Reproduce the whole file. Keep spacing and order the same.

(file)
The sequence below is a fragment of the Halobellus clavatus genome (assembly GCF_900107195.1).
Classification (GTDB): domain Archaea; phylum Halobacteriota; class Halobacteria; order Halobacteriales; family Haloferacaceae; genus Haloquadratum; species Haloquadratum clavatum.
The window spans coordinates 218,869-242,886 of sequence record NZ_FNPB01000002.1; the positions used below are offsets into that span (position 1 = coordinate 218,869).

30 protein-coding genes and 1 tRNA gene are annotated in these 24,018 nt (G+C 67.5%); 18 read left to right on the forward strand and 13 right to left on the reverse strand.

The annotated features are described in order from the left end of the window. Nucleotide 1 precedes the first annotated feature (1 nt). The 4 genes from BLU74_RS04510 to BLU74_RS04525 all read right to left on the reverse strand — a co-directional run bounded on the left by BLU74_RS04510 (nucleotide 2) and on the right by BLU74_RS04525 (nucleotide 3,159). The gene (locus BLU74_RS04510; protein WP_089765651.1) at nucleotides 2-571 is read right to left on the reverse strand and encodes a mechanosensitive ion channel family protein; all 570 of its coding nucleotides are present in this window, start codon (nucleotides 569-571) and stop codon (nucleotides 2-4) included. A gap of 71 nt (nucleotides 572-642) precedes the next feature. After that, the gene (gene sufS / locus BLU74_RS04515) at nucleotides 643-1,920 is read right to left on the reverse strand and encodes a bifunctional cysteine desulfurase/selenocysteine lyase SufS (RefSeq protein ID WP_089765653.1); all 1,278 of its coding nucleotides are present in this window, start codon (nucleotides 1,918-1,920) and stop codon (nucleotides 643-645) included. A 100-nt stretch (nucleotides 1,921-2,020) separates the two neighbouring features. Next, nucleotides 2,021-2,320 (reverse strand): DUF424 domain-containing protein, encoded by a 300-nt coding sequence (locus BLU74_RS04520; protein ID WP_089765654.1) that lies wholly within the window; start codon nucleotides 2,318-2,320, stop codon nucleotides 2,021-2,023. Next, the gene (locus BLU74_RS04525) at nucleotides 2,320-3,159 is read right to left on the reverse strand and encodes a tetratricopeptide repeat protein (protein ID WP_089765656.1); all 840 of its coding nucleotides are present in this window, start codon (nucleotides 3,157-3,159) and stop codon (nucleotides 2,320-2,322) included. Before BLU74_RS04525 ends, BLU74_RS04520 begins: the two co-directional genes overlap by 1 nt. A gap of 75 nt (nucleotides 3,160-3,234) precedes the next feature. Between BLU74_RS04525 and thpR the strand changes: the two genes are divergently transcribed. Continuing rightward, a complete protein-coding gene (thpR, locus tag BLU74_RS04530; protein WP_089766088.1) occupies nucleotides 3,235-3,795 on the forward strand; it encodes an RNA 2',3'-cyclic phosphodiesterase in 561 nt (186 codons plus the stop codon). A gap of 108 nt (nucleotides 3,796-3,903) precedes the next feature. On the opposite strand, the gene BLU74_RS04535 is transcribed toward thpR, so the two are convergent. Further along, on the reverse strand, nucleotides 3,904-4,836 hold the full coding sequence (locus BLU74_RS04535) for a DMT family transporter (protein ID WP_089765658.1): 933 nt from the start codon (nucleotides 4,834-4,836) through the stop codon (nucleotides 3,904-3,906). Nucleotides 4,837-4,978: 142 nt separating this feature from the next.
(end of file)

The sequence below is a fragment of the Halobellus clavatus genome (assembly GCF_900107195.1).
Classification (GTDB): domain Archaea; phylum Halobacteriota; class Halobacteria; order Halobacteriales; family Haloferacaceae; genus Haloquadratum; species Haloquadratum clavatum.
The window spans coordinates 218,869-242,886 of sequence record NZ_FNPB01000002.1; the positions used below are offsets into that span (position 1 = coordinate 218,869).

30 protein-coding genes and 1 tRNA gene are annotated in these 24,018 nt (G+C 67.5%); 18 read left to right on the forward strand and 13 right to left on the reverse strand.

The annotated features are described in order from the left end of the window. Nucleotide 1 precedes the first annotated feature (1 nt). The 4 genes from BLU74_RS04510 to BLU74_RS04525 all read right to left on the reverse strand — a co-directional run bounded on the left by BLU74_RS04510 (nucleotide 2) and on the right by BLU74_RS04525 (nucleotide 3,159). The gene (locus BLU74_RS04510; protein WP_089765651.1) at nucleotides 2-571 is read right to left on the reverse strand and encodes a mechanosensitive ion channel family protein; all 570 of its coding nucleotides are present in this window, start codon (nucleotides 569-571) and stop codon (nucleotides 2-4) included. A gap of 71 nt (nucleotides 572-642) precedes the next feature. After that, the gene (gene sufS / locus BLU74_RS04515) at nucleotides 643-1,920 is read right to left on the reverse strand and encodes a bifunctional cysteine desulfurase/selenocysteine lyase SufS (RefSeq protein ID WP_089765653.1); all 1,278 of its coding nucleotides are present in this window, start codon (nucleotides 1,918-1,920) and stop codon (nucleotides 643-645) included. A 100-nt stretch (nucleotides 1,921-2,020) separates the two neighbouring features. Next, nucleotides 2,021-2,320 (reverse strand): DUF424 domain-containing protein, encoded by a 300-nt coding sequence (locus BLU74_RS04520; protein ID WP_089765654.1) that lies wholly within the window; start codon nucleotides 2,318-2,320, stop codon nucleotides 2,021-2,023. Next, the gene (locus BLU74_RS04525) at nucleotides 2,320-3,159 is read right to left on the reverse strand and encodes a tetratricopeptide repeat protein (protein ID WP_089765656.1); all 840 of its coding nucleotides are present in this window, start codon (nucleotides 3,157-3,159) and stop codon (nucleotides 2,320-2,322) included. Before BLU74_RS04525 ends, BLU74_RS04520 begins: the two co-directional genes overlap by 1 nt. A gap of 75 nt (nucleotides 3,160-3,234) precedes the next feature. Between BLU74_RS04525 and thpR the strand changes: the two genes are divergently transcribed. Continuing rightward, a complete protein-coding gene (thpR, locus tag BLU74_RS04530; protein WP_089766088.1) occupies nucleotides 3,235-3,795 on the forward strand; it encodes an RNA 2',3'-cyclic phosphodiesterase in 561 nt (186 codons plus the stop codon). A gap of 108 nt (nucleotides 3,796-3,903) precedes the next feature. On the opposite strand, the gene BLU74_RS04535 is transcribed toward thpR, so the two are convergent. Further along, on the reverse strand, nucleotides 3,904-4,836 hold the full coding sequence (locus BLU74_RS04535) for a DMT family transporter (protein ID WP_089765658.1): 933 nt from the start codon (nucleotides 4,834-4,836) through the stop codon (nucleotides 3,904-3,906). Nucleotides 4,837-4,978: 142 nt separating this feature from the next.